All in all I have to say I have been pleasantly surprised with the Hitech filters, they seem so much better than the first set I was using over eight years ago now. I actually prefer the Hitech holder to the Lee holder. Would I change from the Lee filters though? The simple answer is no. With the Lee filters I have never had any problem in eight years of using them. At the larger size 100mm x 150mm (same as Lee), a set of hard grads, a filter holder and a wide angle adaptor is actually not that much cheaper for the Hitech kit compared to the Lee kit. I believe though that Hitech can offer kits consisting of a number of different filters which can result in quite a good saving. Hitech also offer their very own 105mm circular polariser at a good price, although I have no experience of this filter and do not know of any photographers who have used it so I can’t comment on how good it is. It’s also difficult to find any reviews online.

2012-0821sssaHitech 0.6 Hard ND Grad used at Winterton on the Norfolk Coast.

I would certainly recommend the Hitech Reverse Grads which I believe Lee don’t offer. These have been fantastic in use, they fit my Lee holder with no problems and I have found myself using this filter all of the time.  If I didn’t require the 100mm x 150mm size grads then I would certainly recommend the smaller size Hitech filters as these do represent excellent value for money with a really high quality product. Compared to the Cokin filters it’s a no brainer in my opinion I would go for the Hitech every time.

A slightly updated version of this can be found on my website at http://www.theuklandscape.com/Hitech%20Review.htm

Facebook Photography Page = TheUKlandscape

Website = www.TheUKlandscape.com

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7 thoughts on “Review of Hitech ND Grad Filters for Landscape Photography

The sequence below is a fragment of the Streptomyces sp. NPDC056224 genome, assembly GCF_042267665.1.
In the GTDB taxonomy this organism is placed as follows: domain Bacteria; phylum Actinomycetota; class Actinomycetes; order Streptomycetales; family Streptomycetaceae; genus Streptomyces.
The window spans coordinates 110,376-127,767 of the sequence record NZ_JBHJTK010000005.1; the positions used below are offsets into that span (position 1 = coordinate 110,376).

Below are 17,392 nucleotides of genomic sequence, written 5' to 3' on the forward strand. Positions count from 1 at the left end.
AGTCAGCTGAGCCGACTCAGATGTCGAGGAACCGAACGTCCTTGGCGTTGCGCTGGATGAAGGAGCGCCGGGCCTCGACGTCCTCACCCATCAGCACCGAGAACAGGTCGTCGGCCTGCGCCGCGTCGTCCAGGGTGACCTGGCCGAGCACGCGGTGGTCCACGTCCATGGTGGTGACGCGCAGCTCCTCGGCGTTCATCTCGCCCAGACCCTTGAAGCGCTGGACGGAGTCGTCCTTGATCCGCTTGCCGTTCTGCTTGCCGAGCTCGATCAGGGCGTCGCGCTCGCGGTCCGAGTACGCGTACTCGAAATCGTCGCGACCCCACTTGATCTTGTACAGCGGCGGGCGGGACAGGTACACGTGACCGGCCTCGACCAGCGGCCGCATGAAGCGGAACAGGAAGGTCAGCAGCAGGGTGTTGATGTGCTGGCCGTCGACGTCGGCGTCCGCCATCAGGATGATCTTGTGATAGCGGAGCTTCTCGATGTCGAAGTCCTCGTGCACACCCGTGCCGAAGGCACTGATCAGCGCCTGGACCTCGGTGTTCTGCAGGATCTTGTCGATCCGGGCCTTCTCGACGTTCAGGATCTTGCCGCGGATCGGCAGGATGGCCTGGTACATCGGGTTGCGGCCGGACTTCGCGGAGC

1. Excellent post Chris, when the time comes to replace my now slightly scratched Z pro filters I will take a close look at these. The big unknown with these filters (and Z-pro’s) is whether the polariser is worth the money – I’ve never found any one who owns the Z-pro polariser but would be very interesting to find out if they are good compared with the 105mm Lee polariser.

  2. Hi Chris, having followed the same evolution from Cokin to Lee filters some years ago, I would most certainly agree with you that Lee are the best. I was initially quite hesitant considering the cost, but having used them for years now I can’t imagine using any others. My only complaint with Lee is having a bag big enough to store the Lee 10 filter holder inside, but I think all serious photographers eventually realise you’ve got to carry the gear if you want the picture. I look forward to trying the Hitech reverse ND grad myself – pity Lee haven’t caught onto this one yet.
    Happy Snapping!

  3. When I initially started out, I purchased a Lee holder system and a Hitech 0.6 SE grad ND. It worked fine and allowed me to produce images I would have otherwise not have gotten. However, on one outing I used the Hitech filter on my sharpest lens, the Canon 70-200mm f/2.8 IS II USM. There I noticed that the filter softened the image more than I liked. After that, I switched to Lee and haven’t looked back.

  4. Hi there,

    I started with Cokin and after a year or so upgraded to Hitech / Formatt. However, I wasn’t entirely satisfied with the Hitechs because I did think there was a colour cast, especially with the 3-stop grad.

    I’ve since moved to the Haida brand from China and found them to be excellent. There is no colour cast whatsoever, even with the 6-stop and 10-stop Schott glass filters, which only cost as much as the Hitech gel filters.

    In short, I recommend Haida.